2021-10-21 - Nº 338
Esta é a Newsletter Nº 338 que se apresenta com o mesmo formato que as anteriores. Se gostar da Newsletter partilhe-a!
Todas as Newsletters encontram-se indexadas no link.
Esta Newsletter tem os seguintes tópicos:
Faz hoje anos que nascia, em 1823, o matemático italiano Enrico Betti. Ele destacou-se pelas suas contribuições em álgebra e topologia. O seu trabalho inicial é na área das equações e álgebra. Escreveu a primeira exposição rigorosa da teoria das equações, anteriormente dada sem provas, desenvolvida pelo notável matemático francês Évariste Galois (1811-32). Betti estendeu e deu provas relacionadas com os conceitos algébricos de Galois, publicadas em várias obras de 1851. Betti deu assim um importante contributo para a transição da álgebra clássica para a moderna. Ele foi o primeiro a dar uma prova de que o grupo Galois está fechado sob multiplicação. Betti também escreveu uma memória pioneira sobre topologia, o estudo das superfícies e do espaço. Betti fez um trabalho importante em física teórica, em particular em teoria e elasticidade potenciais.
Faz também hoje anos que nascia, em 1833, o químico e inventor sueco Alfred Nobel. Ele inventou a dinamite e outros explosivos mais poderosos. Perito em explosivos como o seu pai, em 1866 inventou uma forma segura e controlável de nitroglicerina a que chamou dinamite, e mais tarde, pólvora sem fumo e (1875) gelignite. Ajudou a criar um império industrial, fabricando muitas das suas outras invenções. O Nobel acumulou uma enorme fortuna, grande parte da qual deixou num fundo para dotar os prémios anuais que levam o seu nome. Concedidos pela primeira vez em 1901, estes prémios eram para realizações nas áreas da física, química, fisiologia ou medicina, literatura, e paz. O sexto prémio, de economia, foi instituído em sua honra em 1969.
Por fim, faz hoje anos que nascia, em 1914, o físico e engenheiro norte-americano Samuel W. Alderson. Ele inventou o boneco de teste de colisão utilizado para testar a segurança de automóveis, pára-quedas e outros dispositivos. Desde a década de 1930, quando a segurança dos carros durante um acidente era testada, tinham sido utilizados cadáveres. Quando fundou uma empresa em 1952, Alderson Research Laboratories, que concebeu um manequim antropomórfico, a primeira aplicação foi para testar bancos de ejecção de jactos. Em 1968, produziu um manequim (chamado V.I.P.) construído especificamente para testes automóveis com instrumentos incorporados para a recolha de dados. Tinha juntas articuladas com dimensões e distribuição de peso como um homem adulto médio. Mais tarde, a sua empresa fez também fantasmas médicos para simulações, tais como feridas sintéticas que escorriam sangue falso.
Em 1915 foi feita a primeira comunicação experimental de fala por radiotelefonia transatlântica. Aproveitando os transmissores e receptores de tubos de vácuo recentemente desenvolvidos, a AT&T realizou testes de radiotelefonia da NAA, a estação da Marinha dos EUA em Arlington. B. Webb da AT&T em Arlington, VA.Virginia fala com o tenente-coronel Ferries do governo francês utilizando pontos de retransmissão no Canadá e na Torre Eiffel em Paris. A sua voz foi ouvida tão longe como Honolulu, HI., o que mostrou claramente o quão avançado estava o equipamento de tubos de vácuo, desde o "um pouco mais de 10 milhas" (16-km) de alcance dos inovadores testes do alternador-transmissor de Fessenden (1906). O Presidente Vail anunciou que a AT&T estava a planear acrescentar ligações radiotelefónicas ao sistema Bell.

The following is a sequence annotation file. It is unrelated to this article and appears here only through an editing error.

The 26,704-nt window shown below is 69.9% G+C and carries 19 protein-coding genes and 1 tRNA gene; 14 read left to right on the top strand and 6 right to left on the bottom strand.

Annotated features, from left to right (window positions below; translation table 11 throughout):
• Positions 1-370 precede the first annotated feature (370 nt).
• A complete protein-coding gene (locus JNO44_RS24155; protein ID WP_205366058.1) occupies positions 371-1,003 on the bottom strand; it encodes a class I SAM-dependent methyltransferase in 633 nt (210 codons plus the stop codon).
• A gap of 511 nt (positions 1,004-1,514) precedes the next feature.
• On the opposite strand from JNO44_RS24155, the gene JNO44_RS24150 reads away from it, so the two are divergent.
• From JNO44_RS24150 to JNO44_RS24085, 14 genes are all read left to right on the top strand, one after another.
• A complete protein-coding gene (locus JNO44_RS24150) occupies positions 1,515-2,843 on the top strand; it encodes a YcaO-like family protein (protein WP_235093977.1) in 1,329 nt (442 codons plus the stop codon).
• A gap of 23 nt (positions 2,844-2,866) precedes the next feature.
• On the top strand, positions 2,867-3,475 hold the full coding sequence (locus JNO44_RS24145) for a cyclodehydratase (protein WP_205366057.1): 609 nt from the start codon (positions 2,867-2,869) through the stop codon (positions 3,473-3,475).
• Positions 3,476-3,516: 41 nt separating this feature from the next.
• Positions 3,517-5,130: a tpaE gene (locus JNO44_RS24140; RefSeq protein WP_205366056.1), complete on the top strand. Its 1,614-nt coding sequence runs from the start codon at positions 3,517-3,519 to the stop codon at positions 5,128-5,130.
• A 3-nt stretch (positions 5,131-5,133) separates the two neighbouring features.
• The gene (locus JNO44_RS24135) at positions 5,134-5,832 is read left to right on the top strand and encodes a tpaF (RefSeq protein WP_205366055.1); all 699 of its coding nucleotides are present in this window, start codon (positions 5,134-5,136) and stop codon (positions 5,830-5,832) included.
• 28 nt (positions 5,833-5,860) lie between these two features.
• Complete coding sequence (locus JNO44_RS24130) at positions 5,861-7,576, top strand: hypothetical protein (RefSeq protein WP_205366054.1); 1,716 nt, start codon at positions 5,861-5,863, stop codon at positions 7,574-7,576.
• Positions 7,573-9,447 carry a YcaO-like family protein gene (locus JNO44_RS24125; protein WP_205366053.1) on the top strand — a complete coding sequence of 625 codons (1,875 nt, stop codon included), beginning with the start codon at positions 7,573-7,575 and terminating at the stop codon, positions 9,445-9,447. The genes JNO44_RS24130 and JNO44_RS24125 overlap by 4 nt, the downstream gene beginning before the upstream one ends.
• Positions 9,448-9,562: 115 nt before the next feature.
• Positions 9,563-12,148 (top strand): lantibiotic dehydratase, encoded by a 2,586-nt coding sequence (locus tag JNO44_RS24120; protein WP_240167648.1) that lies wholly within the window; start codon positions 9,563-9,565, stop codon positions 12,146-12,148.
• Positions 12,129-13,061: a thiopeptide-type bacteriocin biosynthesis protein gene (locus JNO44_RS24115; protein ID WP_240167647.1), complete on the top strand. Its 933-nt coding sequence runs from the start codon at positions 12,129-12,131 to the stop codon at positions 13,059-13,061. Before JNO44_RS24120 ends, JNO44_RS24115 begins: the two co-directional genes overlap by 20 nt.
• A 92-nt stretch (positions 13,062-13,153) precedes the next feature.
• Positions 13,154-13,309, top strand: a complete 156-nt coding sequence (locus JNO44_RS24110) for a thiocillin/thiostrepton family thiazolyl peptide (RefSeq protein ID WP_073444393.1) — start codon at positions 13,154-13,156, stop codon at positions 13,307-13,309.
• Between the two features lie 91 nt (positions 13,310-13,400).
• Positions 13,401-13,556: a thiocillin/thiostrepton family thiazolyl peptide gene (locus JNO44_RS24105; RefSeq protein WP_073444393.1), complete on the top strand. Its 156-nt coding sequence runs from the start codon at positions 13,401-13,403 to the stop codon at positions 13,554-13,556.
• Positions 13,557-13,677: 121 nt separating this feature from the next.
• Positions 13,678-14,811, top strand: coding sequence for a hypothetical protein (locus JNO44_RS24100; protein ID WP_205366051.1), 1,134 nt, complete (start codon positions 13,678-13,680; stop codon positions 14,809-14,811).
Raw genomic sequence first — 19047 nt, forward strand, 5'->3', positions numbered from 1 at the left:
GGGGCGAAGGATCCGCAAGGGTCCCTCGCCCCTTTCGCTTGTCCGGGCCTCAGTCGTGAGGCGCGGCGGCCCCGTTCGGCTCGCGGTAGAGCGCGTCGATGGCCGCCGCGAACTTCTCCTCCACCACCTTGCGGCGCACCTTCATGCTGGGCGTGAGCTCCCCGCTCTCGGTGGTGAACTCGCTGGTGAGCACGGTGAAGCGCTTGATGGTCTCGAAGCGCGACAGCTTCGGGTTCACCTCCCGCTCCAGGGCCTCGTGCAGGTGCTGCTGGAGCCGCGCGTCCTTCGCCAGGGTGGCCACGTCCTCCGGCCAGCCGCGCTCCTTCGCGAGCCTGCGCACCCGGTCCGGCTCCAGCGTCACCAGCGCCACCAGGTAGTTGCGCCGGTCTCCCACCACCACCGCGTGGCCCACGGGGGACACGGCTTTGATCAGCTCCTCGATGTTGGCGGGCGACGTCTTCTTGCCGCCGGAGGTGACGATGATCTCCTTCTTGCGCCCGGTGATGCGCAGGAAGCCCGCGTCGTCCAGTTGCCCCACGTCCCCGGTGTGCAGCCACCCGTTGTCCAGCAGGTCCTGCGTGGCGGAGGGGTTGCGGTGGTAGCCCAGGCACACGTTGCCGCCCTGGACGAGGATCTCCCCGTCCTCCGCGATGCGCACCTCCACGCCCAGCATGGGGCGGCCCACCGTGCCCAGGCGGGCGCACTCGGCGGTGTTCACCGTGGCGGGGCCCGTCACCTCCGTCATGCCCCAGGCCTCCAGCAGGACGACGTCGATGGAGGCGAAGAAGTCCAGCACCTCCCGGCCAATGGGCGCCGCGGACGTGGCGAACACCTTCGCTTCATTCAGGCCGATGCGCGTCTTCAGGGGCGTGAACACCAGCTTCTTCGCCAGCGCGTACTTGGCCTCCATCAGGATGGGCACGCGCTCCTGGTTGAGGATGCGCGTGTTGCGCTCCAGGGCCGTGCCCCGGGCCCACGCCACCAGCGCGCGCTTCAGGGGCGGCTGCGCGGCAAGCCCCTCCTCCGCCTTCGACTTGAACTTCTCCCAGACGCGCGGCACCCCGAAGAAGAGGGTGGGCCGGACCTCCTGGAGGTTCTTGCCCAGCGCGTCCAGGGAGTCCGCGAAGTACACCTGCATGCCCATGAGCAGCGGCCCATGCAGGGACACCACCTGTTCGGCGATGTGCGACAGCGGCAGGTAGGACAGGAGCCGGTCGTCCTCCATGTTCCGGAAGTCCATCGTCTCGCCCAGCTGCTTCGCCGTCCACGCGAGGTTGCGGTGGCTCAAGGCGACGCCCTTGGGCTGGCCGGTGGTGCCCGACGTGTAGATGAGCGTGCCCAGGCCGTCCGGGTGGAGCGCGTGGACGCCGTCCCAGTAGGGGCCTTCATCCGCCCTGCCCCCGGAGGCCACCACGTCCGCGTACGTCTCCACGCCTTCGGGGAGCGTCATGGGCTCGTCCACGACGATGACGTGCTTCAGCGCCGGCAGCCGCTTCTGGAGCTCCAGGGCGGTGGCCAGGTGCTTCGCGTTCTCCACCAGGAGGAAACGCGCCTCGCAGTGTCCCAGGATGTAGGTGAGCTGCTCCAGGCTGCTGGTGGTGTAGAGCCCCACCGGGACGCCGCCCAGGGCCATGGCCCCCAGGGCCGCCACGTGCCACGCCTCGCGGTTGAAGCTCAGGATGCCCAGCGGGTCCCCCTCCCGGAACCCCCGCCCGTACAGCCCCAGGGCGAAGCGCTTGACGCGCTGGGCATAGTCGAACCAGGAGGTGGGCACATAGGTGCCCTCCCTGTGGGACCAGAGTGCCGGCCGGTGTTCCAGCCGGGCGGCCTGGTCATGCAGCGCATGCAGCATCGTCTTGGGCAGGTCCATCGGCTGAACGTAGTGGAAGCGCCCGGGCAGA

Em 2011, a Conferência Geral sobre Pesos e Medidas (CGPM) em Sèvres, França, considerou uma resolução para considerar a futura revisão da definição de unidades SI. Esta ainda necessitava de aprovação final, e a sua implementação não seria antes de 2014. No "Novo SI", uma formulação "explícita-constante" aplicar-se-ia a quatro das unidades de base do SI. Assim, o quilograma, o ampere, o kelvin e o mole seriam redefinidos em termos de invariantes da natureza; as novas definições serão baseadas em valores numéricos fixos da constante de Planck (h), da carga elementar (e), da constante de Boltzmann (k), e da constante de Avogadro (NA), respectivamente. Mais notavelmente, pela primeira vez, o quilograma deixaria de ser definido pelo protótipo internacional, um objecto metálico específico e a sua possível variação subtil na massa.
Nesta semana que passou a nave Shenzhou-13 transportou para a a estação espacial Tiangong três astronautas chineses. Dois homens e uma mulher irão ficar na estação durante cerca de seis meses. Um dos objectivos da missão é testar a capacidade dos astronautas e das instalações durante uma estadia longa. Vão também conduzir diversas experiências cientificas com um braço robótico que será instalado numa das caminhadas no espaço previstas. A estação espacial Tiangong vai pesar cerca de 70 toneladas, após estar concluída, e deverá funcionar durante 15 anos, orbitando a cerca de 400 quilómetros acima da superfície da Terra.
Na Newsletter desta semana apresentamos diversas noticias, artigos científicos, projetos de maker assim como alguns videos interessantes. É apresentada a revista Hackspace Magazine nº48 de Novembro.
João Alves ([email protected])
O conteúdo da Newsletter encontra-se sob a licença Creative Commons Attribution-NonCommercial-ShareAlike 4.0 International License.
Novidades da Semana